Wednesday, 22nd September 2021

Electronic sensors to be installed to prevent train-elephant collisions

HT Agency

Sri Lanka: In a bid to prevent train-elephant collisions, the Railways Department is planning to install electronic sensor devices which will help detect the presence of elephants and other animals on railway tracks thus sending a warning signal to the train driver.

This comes in the wake of several Elephant deaths in recent times and train derailments due to collisions with elephants with the most recent incident happening yesterday where two elephants died and a train derailed in separate incidents.

A wild elephant was killed and another critically injured when they collided with the night mail train travelling from Colombo to Kankesanthurai in Galgamuwa in the wee hours of yesterday.

Another wild elephant was killed when it collided with a train plying to Batticaloa from Colombo at around 1 am yesterday morning. The Batticaloa bound train derailed after striking the elephant in the Palugasweva area. The General Manager of the Railway Department Dilantha Fernando yesterday said plans are afoot to install sensor devices at identified places in order to prevent further accidents involving trains and elephants.

He said such devices will be able to detect the presence of elephants or other animals on railway tracks, and send a warning signal to the driver.

The installation will take place as a part of a special programme undertaken by Sri Lanka Railways in collaboration with the Wildlife and Conservation Department.

According to General Manager Fernando, Transport Minister Nimal Siripala de Silva has given instructions to the Railway Department to take immediate action to prevent elephant-train collisions.

Fernando also said that this special programme will cost Rs.100 million since a sensor device will cost around Rs. 1 million. “The project will take around eight months to complete,” he also said.

“The Minister has promised us to table a Cabinet proposal requesting funds for this project. We are positive about receiving a grant for this project from the Asian Development Bank. Either way, we are going to start this project with whatever the funds available, local or foreign, as soon as the Committee which was appointed to inquire into this matter submits its report to the Minister,” Fernando also said.

Fernando observed that frequent elephant-train collisions is a serious matter, and said that the Railway Department will take every measure to prevent the unfortunate situation.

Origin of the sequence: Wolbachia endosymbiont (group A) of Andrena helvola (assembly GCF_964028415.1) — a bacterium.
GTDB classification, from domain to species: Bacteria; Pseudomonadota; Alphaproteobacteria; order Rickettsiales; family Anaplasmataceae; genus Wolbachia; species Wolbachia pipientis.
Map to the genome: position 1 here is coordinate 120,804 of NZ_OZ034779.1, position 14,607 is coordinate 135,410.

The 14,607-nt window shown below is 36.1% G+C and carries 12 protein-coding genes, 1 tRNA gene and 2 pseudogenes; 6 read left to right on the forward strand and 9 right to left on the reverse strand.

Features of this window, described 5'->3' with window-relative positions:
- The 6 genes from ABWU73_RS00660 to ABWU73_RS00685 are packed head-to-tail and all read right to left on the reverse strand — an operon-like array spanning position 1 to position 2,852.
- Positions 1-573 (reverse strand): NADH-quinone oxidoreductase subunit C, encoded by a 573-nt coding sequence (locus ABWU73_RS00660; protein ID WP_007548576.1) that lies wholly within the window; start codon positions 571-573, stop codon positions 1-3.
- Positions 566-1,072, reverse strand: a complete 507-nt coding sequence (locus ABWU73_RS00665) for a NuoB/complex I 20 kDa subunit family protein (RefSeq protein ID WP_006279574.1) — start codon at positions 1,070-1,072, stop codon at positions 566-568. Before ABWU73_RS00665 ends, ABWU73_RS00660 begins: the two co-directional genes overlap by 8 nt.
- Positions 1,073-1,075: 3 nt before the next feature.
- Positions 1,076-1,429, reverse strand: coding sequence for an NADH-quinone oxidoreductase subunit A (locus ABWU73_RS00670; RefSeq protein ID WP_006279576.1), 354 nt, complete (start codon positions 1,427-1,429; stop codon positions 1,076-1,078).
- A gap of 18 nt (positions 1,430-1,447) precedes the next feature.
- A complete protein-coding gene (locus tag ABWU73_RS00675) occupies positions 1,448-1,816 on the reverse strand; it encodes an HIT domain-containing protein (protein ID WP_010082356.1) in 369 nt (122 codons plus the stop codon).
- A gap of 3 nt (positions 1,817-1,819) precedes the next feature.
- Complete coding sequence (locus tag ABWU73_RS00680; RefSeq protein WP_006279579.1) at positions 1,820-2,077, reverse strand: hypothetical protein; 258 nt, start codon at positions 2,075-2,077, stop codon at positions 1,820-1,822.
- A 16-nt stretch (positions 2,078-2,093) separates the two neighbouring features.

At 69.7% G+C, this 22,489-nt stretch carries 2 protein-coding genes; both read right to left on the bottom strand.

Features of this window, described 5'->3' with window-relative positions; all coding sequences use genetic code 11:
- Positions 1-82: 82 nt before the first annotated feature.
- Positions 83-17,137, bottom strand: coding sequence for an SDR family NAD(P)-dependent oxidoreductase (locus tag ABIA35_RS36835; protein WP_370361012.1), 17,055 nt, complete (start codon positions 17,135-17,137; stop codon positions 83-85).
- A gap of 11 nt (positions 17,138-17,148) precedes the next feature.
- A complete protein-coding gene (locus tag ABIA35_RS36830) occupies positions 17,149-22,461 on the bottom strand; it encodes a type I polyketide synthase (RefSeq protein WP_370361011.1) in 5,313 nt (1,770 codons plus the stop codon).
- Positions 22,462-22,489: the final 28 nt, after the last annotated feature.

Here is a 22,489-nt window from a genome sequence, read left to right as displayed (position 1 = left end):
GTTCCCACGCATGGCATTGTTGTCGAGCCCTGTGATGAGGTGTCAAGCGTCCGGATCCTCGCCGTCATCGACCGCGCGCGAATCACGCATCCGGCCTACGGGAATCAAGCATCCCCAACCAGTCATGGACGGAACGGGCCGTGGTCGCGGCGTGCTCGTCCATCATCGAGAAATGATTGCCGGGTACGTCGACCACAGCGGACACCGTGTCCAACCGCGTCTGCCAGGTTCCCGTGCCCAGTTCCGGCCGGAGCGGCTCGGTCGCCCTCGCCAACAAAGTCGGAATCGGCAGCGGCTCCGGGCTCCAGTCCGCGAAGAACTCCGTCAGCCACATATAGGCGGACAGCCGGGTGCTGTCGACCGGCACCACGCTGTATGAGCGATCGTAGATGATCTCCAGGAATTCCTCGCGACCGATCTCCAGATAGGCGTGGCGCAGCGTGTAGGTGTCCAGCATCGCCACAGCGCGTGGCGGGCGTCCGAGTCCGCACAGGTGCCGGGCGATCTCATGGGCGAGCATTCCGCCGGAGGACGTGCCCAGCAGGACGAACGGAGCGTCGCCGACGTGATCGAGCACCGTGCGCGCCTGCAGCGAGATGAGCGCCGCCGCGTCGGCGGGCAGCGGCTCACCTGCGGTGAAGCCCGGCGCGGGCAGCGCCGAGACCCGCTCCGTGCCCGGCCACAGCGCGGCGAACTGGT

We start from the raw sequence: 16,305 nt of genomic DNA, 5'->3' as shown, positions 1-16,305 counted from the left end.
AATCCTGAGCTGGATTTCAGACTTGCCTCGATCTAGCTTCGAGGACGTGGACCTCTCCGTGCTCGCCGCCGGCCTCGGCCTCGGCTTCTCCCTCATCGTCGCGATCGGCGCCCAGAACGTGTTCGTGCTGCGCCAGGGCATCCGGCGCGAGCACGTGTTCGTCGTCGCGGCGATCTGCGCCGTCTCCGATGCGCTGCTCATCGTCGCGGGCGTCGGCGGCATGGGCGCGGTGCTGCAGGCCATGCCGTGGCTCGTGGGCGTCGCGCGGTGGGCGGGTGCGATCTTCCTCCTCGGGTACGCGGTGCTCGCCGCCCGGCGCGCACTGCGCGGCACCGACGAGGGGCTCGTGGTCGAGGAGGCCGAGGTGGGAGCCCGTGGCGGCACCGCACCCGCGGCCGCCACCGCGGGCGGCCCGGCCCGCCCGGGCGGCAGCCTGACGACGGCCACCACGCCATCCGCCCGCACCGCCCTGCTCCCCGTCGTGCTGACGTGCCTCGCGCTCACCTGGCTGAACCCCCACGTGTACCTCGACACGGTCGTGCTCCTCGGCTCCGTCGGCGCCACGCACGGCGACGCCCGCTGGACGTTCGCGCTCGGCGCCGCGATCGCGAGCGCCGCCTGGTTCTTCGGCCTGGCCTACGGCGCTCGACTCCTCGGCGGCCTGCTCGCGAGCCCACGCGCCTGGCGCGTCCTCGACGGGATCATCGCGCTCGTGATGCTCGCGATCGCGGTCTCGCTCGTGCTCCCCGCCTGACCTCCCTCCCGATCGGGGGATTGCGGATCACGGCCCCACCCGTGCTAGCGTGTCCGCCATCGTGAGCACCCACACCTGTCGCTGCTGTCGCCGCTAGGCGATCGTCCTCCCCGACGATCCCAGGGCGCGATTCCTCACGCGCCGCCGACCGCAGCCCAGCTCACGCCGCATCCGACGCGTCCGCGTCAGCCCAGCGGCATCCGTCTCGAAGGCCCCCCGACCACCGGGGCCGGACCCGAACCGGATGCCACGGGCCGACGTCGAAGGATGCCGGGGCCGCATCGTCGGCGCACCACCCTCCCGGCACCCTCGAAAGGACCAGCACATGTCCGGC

Fernando also said that an inquiry is underway at Department level at present with regards to recent elephant-train collision incidents. “The Department is yet to receive the report of the said inquiry,” he added.

Asked if slowing down the trains in identified areas where such occurrences are common is one such measure, Fernando said that such a step may not drastically affect the train schedule. While agreeing that the train crew members should be more sensitive to the protection of these animals, Fernando said that the Wildlife Department is conducting programmes to raise awareness among the train workers.

Meanwhile, Department of Wildlife and Conservation Director General G.C. Sooriyabandara said that the Wildlife Department is to work together with the Railway Department regarding this special programme to prevent train-elephant collisions.

According to Sooriyabandara, approximately 220 or more elephant deaths have been recorded during 2018 among which around 11 deaths have been elephant-train collisions with the latest being two more wild elephant deaths caused by a train-elephant collision reported from the Ambanpola and Palugaswewa areas.

Meanwhile, a Transportation Ministry release states that the Committee appointed to make recommendations to prevent elephant-train collisions has made five recommendations which will be presented to the Transport Minister next Thursday (25).

According to the statement, the Committee has recommended the clearing of shrubs in an area up to 30 metres on either side of the railway tracks, enforcing train speed limits, building paths (overpasses and underpasses) for elephant crossings at multiple locations, removal of obstructions along elephant crossings at locations with bridges and erecting electric fences at places where elephants enter.


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